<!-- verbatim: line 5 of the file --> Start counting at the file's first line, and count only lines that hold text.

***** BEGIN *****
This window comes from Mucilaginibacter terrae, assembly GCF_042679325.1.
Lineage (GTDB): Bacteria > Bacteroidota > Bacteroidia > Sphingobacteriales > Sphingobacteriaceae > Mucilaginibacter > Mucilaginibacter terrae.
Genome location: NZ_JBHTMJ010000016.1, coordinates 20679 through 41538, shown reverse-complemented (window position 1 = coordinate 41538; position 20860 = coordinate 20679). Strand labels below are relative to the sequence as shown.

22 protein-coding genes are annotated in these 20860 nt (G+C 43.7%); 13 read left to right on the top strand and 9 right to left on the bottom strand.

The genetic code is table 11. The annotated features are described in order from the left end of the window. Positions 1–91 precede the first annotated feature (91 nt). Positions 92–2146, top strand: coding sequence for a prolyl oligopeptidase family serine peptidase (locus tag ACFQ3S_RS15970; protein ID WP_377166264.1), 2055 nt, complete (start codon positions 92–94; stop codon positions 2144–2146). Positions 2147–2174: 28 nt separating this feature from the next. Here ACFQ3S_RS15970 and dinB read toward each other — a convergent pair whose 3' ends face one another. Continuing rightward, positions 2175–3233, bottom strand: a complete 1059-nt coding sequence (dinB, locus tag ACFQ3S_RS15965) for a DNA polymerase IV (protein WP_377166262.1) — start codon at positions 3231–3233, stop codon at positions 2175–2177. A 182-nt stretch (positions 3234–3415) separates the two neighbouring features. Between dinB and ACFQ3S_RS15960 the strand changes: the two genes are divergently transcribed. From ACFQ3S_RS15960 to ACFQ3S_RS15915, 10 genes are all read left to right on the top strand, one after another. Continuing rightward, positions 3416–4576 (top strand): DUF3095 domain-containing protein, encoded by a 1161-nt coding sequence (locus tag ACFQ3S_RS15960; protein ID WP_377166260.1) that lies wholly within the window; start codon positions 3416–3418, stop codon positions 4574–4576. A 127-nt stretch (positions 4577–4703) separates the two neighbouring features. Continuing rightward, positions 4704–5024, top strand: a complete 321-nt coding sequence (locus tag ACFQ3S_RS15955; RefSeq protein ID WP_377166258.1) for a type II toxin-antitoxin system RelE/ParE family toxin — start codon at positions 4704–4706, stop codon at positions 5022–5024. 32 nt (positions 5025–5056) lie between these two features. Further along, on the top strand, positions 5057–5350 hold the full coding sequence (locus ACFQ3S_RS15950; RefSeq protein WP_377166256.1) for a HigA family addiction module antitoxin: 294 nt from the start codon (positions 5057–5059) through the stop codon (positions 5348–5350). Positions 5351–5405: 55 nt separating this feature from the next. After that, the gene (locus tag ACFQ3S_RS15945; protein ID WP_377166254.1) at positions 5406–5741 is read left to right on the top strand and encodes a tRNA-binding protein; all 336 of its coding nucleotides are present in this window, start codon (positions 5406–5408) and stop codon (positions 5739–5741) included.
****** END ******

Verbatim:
The genetic code is table 11. The annotated features are described in order from the left end of the window. Positions 1–91 precede the first annotated feature (91 nt). Positions 92–2146, top strand: coding sequence for a prolyl oligopeptidase family serine peptidase (locus tag ACFQ3S_RS15970; protein ID WP_377166264.1), 2055 nt, complete (start codon positions 92–94; stop codon positions 2144–2146). Positions 2147–2174: 28 nt separating this feature from the next. Here ACFQ3S_RS15970 and dinB read toward each other — a convergent pair whose 3' ends face one another. Continuing rightward, positions 2175–3233, bottom strand: a complete 1059-nt coding sequence (dinB, locus tag ACFQ3S_RS15965) for a DNA polymerase IV (protein WP_377166262.1) — start codon at positions 3231–3233, stop codon at positions 2175–2177. A 182-nt stretch (positions 3234–3415) separates the two neighbouring features. Between dinB and ACFQ3S_RS15960 the strand changes: the two genes are divergently transcribed. From ACFQ3S_RS15960 to ACFQ3S_RS15915, 10 genes are all read left to right on the top strand, one after another. Continuing rightward, positions 3416–4576 (top strand): DUF3095 domain-containing protein, encoded by a 1161-nt coding sequence (locus tag ACFQ3S_RS15960; protein ID WP_377166260.1) that lies wholly within the window; start codon positions 3416–3418, stop codon positions 4574–4576. A 127-nt stretch (positions 4577–4703) separates the two neighbouring features. Continuing rightward, positions 4704–5024, top strand: a complete 321-nt coding sequence (locus tag ACFQ3S_RS15955; RefSeq protein ID WP_377166258.1) for a type II toxin-antitoxin system RelE/ParE family toxin — start codon at positions 4704–4706, stop codon at positions 5022–5024. 32 nt (positions 5025–5056) lie between these two features. Further along, on the top strand, positions 5057–5350 hold the full coding sequence (locus ACFQ3S_RS15950; RefSeq protein WP_377166256.1) for a HigA family addiction module antitoxin: 294 nt from the start codon (positions 5057–5059) through the stop codon (positions 5348–5350). Positions 5351–5405: 55 nt separating this feature from the next. After that, the gene (locus tag ACFQ3S_RS15945; protein ID WP_377166254.1) at positions 5406–5741 is read left to right on the top strand and encodes a tRNA-binding protein; all 336 of its coding nucleotides are present in this window, start codon (positions 5406–5408) and stop codon (positions 5739–5741) included.